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forbore

[fawr-bawr, -bohr] /fɔrˈbɔr, -ˈboʊr/
verb
1.
simple past tense of forbear1 .

forbear1

[fawr-bair] /fɔrˈbɛər/
verb (used with object), forbore, forborne, forbearing.
1.
to refrain or abstain from; desist from.
2.
to keep back; withhold.
3.
Obsolete. to endure.
verb (used without object), forbore, forborne, forbearing.
4.
to refrain; hold back.
5.
to be patient or self-controlled when subject to annoyance or provocation.
Origin of forbear1
900
before 900; Middle English forberen, Old English forberan. See for-, bear1
Related forms
forbearer, noun
forbearingly, adverb
nonforbearing, adjective
nonforbearingly, adverb
unforbearing, adjective
Synonyms
1. forgo, sacrifice, renounce.
Dictionary.com Unabridged
Based on the Random House Dictionary, © Random House, Inc. 2015.
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Examples from the Web for forbore
Historical Examples
  • He said this so naturally that Gladsden knew he was not threatening wantonly, and so firmly that he forbore to argue with him.

    The Treasure of Pearls Gustave Aimard
  • He was impelled to recapitulate his injunctions; but he forbore.

    The Lion's Skin Rafael Sabatini
  • I forbore to press him with the consequences, which he seemed to feel; and then I told him what was my belief.

  • De Windt shook his head, but forbore to utter his incredulity.

    The Genius Margaret Horton Potter
  • She stopped there and waited, but all the assent she got from Portia was that she forbore to change the subject.

    The Real Adventure Henry Kitchell Webster
  • I closed my eyes in absolute fear, and forbore further inquiry.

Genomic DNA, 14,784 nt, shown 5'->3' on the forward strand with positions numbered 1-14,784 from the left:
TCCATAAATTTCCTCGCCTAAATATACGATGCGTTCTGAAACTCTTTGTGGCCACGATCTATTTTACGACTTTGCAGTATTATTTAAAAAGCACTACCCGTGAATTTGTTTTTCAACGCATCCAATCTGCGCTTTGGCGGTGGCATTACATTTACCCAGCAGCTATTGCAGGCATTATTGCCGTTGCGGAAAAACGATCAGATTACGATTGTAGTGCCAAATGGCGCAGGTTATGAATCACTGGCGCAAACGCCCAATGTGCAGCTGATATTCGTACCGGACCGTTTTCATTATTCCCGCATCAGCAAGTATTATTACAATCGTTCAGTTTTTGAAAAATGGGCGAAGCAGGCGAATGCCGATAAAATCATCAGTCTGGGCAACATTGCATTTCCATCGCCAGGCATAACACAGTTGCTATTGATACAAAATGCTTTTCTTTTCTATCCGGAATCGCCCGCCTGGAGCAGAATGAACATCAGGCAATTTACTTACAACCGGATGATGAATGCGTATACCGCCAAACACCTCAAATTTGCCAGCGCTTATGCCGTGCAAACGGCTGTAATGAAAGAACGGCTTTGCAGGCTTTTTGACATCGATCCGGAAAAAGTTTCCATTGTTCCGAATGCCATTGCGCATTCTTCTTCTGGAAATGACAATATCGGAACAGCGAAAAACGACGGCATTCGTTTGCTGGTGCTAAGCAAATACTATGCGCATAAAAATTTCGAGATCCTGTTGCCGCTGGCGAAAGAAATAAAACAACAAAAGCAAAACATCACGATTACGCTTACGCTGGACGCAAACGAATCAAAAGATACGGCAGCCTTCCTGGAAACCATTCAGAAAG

Impressions of America Tyrone Power
  • During a twelvemonth Ali Baba forbore to go near the forest, but at length his curiosity incited him to make another journey.

    Children's Literature Charles Madison Curry
  • As it was, he half suspected the truth, and forbore to question Jamie further.

    Pirate Gold Frederic Jesup Stimson
  • At the same time Whistler was head in drawing, and it may be that Weir forbore in his case.

    The Life of James McNeill Whistler Elizabeth Robins Pennell
  • "All right," said Ayrton, and forbore to press the matter further.

British Dictionary definitions for forbore

forbore

/fɔːˈbɔː/
verb
1.
the past tense of forbear1

forbear1

/fɔːˈbɛə/
verb -bears, -bearing, -bore, -borne
1.
when intr, often foll by from or an infinitive. to cease or refrain (from doing something)
2.
(archaic) to tolerate or endure (misbehaviour, mistakes, etc)
Derived Forms
forbearer, noun
forbearingly, adverb
Word Origin
Old English forberan; related to Gothic frabairan to endure

forbear2

/ˈfɔːˌbɛə/
noun
1.
a variant spelling of forebear
Collins English Dictionary - Complete & Unabridged 2012 Digital Edition
© William Collins Sons & Co. Ltd. 1979, 1986 © HarperCollins
Publishers 1998, 2000, 2003, 2005, 2006, 2007, 2009, 2012
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Word Origin and History for forbore

past tense of forbear (v.).

forbear

v.

"to abstain," Old English forberan "bear up against, control one's feelings, endure," from for- + beran "to bear" (see bear (v.)). Related: Forbearer; forbearing; forbore.

n.

"ancestor," late 15c., from fore "before" + be-er "one who exists;" agent noun from be.

Online Etymology Dictionary, © 2010 Douglas Harper
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